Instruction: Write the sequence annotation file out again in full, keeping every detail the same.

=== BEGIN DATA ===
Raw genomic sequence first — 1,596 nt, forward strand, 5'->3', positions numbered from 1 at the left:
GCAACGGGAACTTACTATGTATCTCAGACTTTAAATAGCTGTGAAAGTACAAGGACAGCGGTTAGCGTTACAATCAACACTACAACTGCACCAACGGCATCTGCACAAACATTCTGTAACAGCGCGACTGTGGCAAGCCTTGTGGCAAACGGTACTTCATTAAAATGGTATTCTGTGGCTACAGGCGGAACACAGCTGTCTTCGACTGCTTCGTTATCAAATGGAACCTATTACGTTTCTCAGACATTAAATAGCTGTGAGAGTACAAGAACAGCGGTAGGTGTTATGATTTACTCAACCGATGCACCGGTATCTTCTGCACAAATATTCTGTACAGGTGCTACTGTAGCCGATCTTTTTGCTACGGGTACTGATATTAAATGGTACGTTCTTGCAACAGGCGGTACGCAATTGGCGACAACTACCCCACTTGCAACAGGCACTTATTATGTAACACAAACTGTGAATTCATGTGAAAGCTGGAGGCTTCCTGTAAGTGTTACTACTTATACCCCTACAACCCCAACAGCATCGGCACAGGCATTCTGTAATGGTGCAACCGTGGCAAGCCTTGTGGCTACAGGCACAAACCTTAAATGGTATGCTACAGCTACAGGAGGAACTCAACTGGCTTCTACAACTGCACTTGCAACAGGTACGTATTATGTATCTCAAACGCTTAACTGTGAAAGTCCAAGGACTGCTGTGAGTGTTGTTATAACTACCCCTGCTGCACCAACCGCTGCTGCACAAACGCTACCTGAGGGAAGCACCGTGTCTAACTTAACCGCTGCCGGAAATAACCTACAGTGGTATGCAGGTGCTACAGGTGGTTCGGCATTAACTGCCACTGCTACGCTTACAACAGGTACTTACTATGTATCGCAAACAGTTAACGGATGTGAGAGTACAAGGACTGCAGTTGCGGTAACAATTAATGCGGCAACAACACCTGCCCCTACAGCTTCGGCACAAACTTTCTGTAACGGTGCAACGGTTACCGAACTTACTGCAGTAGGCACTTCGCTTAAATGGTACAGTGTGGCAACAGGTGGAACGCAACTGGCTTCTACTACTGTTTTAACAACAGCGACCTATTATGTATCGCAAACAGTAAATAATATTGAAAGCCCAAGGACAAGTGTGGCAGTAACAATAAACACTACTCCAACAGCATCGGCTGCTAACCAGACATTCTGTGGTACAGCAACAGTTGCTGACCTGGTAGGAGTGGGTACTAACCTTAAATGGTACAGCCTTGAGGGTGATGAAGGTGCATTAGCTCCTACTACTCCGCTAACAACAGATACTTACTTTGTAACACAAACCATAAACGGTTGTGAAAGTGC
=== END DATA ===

Raw genomic sequence first — 1,596 nt, forward strand, 5'->3', positions numbered from 1 at the left:
GCAACGGGAACTTACTATGTATCTCAGACTTTAAATAGCTGTGAAAGTACAAGGACAGCGGTTAGCGTTACAATCAACACTACAACTGCACCAACGGCATCTGCACAAACATTCTGTAACAGCGCGACTGTGGCAAGCCTTGTGGCAAACGGTACTTCATTAAAATGGTATTCTGTGGCTACAGGCGGAACACAGCTGTCTTCGACTGCTTCGTTATCAAATGGAACCTATTACGTTTCTCAGACATTAAATAGCTGTGAGAGTACAAGAACAGCGGTAGGTGTTATGATTTACTCAACCGATGCACCGGTATCTTCTGCACAAATATTCTGTACAGGTGCTACTGTAGCCGATCTTTTTGCTACGGGTACTGATATTAAATGGTACGTTCTTGCAACAGGCGGTACGCAATTGGCGACAACTACCCCACTTGCAACAGGCACTTATTATGTAACACAAACTGTGAATTCATGTGAAAGCTGGAGGCTTCCTGTAAGTGTTACTACTTATACCCCTACAACCCCAACAGCATCGGCACAGGCATTCTGTAATGGTGCAACCGTGGCAAGCCTTGTGGCTACAGGCACAAACCTTAAATGGTATGCTACAGCTACAGGAGGAACTCAACTGGCTTCTACAACTGCACTTGCAACAGGTACGTATTATGTATCTCAAACGCTTAACTGTGAAAGTCCAAGGACTGCTGTGAGTGTTGTTATAACTACCCCTGCTGCACCAACCGCTGCTGCACAAACGCTACCTGAGGGAAGCACCGTGTCTAACTTAACCGCTGCCGGAAATAACCTACAGTGGTATGCAGGTGCTACAGGTGGTTCGGCATTAACTGCCACTGCTACGCTTACAACAGGTACTTACTATGTATCGCAAACAGTTAACGGATGTGAGAGTACAAGGACTGCAGTTGCGGTAACAATTAATGCGGCAACAACACCTGCCCCTACAGCTTCGGCACAAACTTTCTGTAACGGTGCAACGGTTACCGAACTTACTGCAGTAGGCACTTCGCTTAAATGGTACAGTGTGGCAACAGGTGGAACGCAACTGGCTTCTACTACTGTTTTAACAACAGCGACCTATTATGTATCGCAAACAGTAAATAATATTGAAAGCCCAAGGACAAGTGTGGCAGTAACAATAAACACTACTCCAACAGCATCGGCTGCTAACCAGACATTCTGTGGTACAGCAACAGTTGCTGACCTGGTAGGAGTGGGTACTAACCTTAAATGGTACAGCCTTGAGGGTGATGAAGGTGCATTAGCTCCTACTACTCCGCTAACAACAGATACTTACTTTGTAACACAAACCATAAACGGTTGTGAAAGTGC